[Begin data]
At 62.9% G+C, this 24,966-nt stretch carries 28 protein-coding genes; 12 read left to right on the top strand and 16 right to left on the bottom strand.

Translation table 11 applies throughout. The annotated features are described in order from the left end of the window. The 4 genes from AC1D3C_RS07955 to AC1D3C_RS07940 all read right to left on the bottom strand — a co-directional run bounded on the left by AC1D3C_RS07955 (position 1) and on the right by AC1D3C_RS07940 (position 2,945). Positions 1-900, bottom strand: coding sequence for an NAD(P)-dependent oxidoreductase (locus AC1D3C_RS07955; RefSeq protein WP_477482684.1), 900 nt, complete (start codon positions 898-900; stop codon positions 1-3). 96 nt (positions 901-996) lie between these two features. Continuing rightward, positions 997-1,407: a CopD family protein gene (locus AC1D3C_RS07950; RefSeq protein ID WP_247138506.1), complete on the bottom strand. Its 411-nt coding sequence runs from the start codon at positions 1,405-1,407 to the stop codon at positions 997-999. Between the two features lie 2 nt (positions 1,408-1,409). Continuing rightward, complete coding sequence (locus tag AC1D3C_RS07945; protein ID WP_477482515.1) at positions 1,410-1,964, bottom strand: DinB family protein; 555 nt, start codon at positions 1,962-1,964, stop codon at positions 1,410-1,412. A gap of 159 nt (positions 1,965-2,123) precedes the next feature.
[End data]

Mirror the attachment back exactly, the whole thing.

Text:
At 62.9% G+C, this 24,966-nt stretch carries 28 protein-coding genes; 12 read left to right on the top strand and 16 right to left on the bottom strand.

Translation table 11 applies throughout. The annotated features are described in order from the left end of the window. The 4 genes from AC1D3C_RS07955 to AC1D3C_RS07940 all read right to left on the bottom strand — a co-directional run bounded on the left by AC1D3C_RS07955 (position 1) and on the right by AC1D3C_RS07940 (position 2,945). Positions 1-900, bottom strand: coding sequence for an NAD(P)-dependent oxidoreductase (locus AC1D3C_RS07955; RefSeq protein WP_477482684.1), 900 nt, complete (start codon positions 898-900; stop codon positions 1-3). 96 nt (positions 901-996) lie between these two features. Continuing rightward, positions 997-1,407: a CopD family protein gene (locus AC1D3C_RS07950; RefSeq protein ID WP_247138506.1), complete on the bottom strand. Its 411-nt coding sequence runs from the start codon at positions 1,405-1,407 to the stop codon at positions 997-999. Between the two features lie 2 nt (positions 1,408-1,409). Continuing rightward, complete coding sequence (locus tag AC1D3C_RS07945; protein ID WP_477482515.1) at positions 1,410-1,964, bottom strand: DinB family protein; 555 nt, start codon at positions 1,962-1,964, stop codon at positions 1,410-1,412. A gap of 159 nt (positions 1,965-2,123) precedes the next feature.